From left: Superintendents Matt Shaffer, John Thompson and Patrick O’Brien and GCSAA CEO Rhett Evans during “Help Wanted: Creative Staffing Solutions for Your Golf Course” Feb. 6 at the Golf Industry Show. Photo by Roger Billings
Matt Shaffer tried to attract staff any way possible.
“I had a guy come to us once who answered an ad in the paper,” said Shaffer, whose career as a superintendent included a long stay at famed Merion Golf Club in Ardmore, Pa., where he hosted the 2013 U.S. Open. “He was a high school teacher in Louisiana who came up here in the summers to visit an aunt. He saw the ad, and he started working for us in the summer for a few years.”
That man who taught eventually came to love working on a golf course and is currently a superintendent. Nowadays, though, not many people seem to read newspapers, and even with so many other avenues for reaching the masses, securing enough qualified golf course crew members is as challenging as ever.
Seven years ago, a GCSAA survey found that 19 percent of superintendents said they were having a difficult time recruiting labor. By last year, that number had risen to 63 percent. The number of college students endeavoring to make golf course management a career has declined in recent years, and while GCSAA CEO Rhett Evans said there have been some positive signs on that front recently, it isn’t enough to stand still and simply hope the numbers increase.
“We need to do a better job explaining how fun it (working at a golf course) really is,” said Evans, who hosted an event at the 2019 Golf Industry Show on Wednesday titled “Help Wanted: Creative Staffing Solutions for Your Golf Course.” Evans was joined on the GCSAA TV Stage on the GIS trade show floor by Shaffer; Patrick O’Brien from Hyde Park Golf and Country Club in Cincinnati; and John Thompson from Sycamore Hills Golf Club in Fort Wayne, Ind.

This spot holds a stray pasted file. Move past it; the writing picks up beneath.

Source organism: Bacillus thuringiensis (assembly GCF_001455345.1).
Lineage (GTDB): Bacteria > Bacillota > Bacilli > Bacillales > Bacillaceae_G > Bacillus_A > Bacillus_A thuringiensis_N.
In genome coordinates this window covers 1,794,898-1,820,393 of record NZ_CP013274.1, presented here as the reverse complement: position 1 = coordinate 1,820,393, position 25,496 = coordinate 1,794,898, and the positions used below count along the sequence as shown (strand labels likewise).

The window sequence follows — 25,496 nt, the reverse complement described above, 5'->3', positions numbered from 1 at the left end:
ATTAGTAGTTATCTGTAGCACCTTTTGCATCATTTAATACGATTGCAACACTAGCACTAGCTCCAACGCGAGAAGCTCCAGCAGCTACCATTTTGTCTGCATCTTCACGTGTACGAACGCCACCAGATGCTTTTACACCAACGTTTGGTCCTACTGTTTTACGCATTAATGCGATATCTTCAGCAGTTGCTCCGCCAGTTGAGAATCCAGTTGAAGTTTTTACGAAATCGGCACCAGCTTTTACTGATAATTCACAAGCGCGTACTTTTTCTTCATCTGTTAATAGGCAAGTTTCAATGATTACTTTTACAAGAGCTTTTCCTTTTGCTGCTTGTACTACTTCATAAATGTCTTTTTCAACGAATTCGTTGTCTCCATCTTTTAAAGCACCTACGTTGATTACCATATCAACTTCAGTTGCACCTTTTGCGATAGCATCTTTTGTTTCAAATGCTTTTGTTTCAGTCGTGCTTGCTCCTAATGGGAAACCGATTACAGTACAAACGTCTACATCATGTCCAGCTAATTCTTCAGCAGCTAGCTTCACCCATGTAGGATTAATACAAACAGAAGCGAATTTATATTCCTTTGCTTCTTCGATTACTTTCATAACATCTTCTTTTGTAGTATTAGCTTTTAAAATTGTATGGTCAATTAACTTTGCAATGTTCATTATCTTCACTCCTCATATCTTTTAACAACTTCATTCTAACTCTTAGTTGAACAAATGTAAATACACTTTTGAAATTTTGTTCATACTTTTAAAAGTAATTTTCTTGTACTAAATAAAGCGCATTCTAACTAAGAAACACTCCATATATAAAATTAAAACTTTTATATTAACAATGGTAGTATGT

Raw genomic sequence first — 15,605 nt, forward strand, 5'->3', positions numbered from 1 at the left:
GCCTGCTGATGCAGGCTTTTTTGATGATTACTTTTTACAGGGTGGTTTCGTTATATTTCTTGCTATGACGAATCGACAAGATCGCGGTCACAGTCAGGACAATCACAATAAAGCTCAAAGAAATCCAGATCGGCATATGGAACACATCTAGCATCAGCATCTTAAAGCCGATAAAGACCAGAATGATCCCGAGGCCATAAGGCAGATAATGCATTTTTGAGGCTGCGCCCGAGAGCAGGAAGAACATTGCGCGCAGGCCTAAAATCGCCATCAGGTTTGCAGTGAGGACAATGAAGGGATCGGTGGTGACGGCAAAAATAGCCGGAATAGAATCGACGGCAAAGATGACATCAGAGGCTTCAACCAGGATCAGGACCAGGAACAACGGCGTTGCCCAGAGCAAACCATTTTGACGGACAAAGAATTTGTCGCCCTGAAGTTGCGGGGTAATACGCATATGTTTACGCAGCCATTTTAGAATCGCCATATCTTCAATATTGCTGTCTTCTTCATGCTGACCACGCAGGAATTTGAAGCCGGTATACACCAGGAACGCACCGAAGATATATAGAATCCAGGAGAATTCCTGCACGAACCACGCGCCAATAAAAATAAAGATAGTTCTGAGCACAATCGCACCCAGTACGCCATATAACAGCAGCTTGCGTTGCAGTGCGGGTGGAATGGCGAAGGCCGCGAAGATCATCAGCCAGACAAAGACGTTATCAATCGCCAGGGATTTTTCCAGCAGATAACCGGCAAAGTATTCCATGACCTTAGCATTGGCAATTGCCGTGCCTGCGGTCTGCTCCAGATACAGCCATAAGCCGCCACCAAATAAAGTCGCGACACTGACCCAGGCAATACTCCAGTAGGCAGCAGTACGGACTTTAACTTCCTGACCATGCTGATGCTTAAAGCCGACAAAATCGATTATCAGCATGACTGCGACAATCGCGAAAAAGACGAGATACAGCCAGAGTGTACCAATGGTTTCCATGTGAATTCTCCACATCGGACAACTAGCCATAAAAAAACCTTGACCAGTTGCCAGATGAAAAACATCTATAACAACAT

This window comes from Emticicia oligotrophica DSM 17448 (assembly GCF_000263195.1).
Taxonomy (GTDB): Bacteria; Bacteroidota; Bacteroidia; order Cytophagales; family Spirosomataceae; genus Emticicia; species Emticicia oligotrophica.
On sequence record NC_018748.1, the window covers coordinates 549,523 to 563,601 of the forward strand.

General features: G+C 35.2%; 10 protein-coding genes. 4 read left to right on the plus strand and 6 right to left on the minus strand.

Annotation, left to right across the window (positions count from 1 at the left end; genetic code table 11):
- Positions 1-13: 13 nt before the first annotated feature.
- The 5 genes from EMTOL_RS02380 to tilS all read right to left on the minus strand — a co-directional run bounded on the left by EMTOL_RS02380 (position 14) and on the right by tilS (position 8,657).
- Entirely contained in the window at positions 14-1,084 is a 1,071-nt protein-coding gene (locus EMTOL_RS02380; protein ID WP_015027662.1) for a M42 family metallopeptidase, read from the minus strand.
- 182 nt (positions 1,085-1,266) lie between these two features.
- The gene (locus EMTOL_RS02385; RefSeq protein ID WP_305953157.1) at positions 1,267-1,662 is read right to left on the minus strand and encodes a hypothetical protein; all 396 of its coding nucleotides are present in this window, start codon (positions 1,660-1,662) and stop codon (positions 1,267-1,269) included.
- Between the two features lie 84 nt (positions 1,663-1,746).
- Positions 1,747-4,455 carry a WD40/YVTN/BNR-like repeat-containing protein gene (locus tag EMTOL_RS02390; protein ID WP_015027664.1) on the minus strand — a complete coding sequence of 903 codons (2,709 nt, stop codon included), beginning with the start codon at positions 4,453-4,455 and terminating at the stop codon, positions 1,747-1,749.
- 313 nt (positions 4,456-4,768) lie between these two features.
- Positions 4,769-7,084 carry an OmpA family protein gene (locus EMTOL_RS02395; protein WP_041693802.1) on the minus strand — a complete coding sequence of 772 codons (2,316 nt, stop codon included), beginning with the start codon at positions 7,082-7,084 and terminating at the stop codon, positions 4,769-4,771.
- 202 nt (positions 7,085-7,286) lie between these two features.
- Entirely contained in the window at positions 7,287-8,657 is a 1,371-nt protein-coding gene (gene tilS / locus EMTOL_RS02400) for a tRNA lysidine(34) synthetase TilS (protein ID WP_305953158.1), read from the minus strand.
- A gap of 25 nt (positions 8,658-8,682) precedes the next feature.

The foursome discussed innovative ideas that superintendents might investigate to try to address hiring issues, including recruiting retirees, veterans and different groups of young people. One avenue is the youth organization Future Farmers of America (FFA), a national program with which GCSAA has engaged and appears to be making inroads, with some of the students showing interest in future careers in golf. More than 669,000 students are members of FFA. “They work outside, work with their hands, and they grow something. They’re starting to say, ‘Count me in,’” Evans said.
Another possibility that GCSAA has looked into is the PaYS program, which helps veterans prepare for careers post-service by connecting them with employers.
In any case, it has come down to getting creative to fill more industry positions.
“You’ve got to think outside the box,” said Shaffer, who was never shy about visiting business offices when he worked as a superintendent to see whether the people working inside were truly satisfied with their jobs. “I’d say, ‘Do you enjoy sitting in this cubicle?’ or ‘You could work outside, become a superintendent and possibly make six figures,’” said Shaffer, who even approached a group of women runners about coming to work on the golf course for $15 an hour. He ended up hiring some of them, and, “I later got some of their kids to work for me,” he said.
Thompson, meanwhile, has developed a high school program in which students who come work for him get a letter grade for their efforts, similar to how they get grades in school subjects.
For Shaffer, all of this recruiting, coaxing or whatever you want to call it should be right in a superintendent’s wheelhouse. And the time is now to attack the issue with vigor. “We ought to be able to sell to people why they should work for us. We’re can-do people,” he said.
Howard Richman is GCM’s associate editor.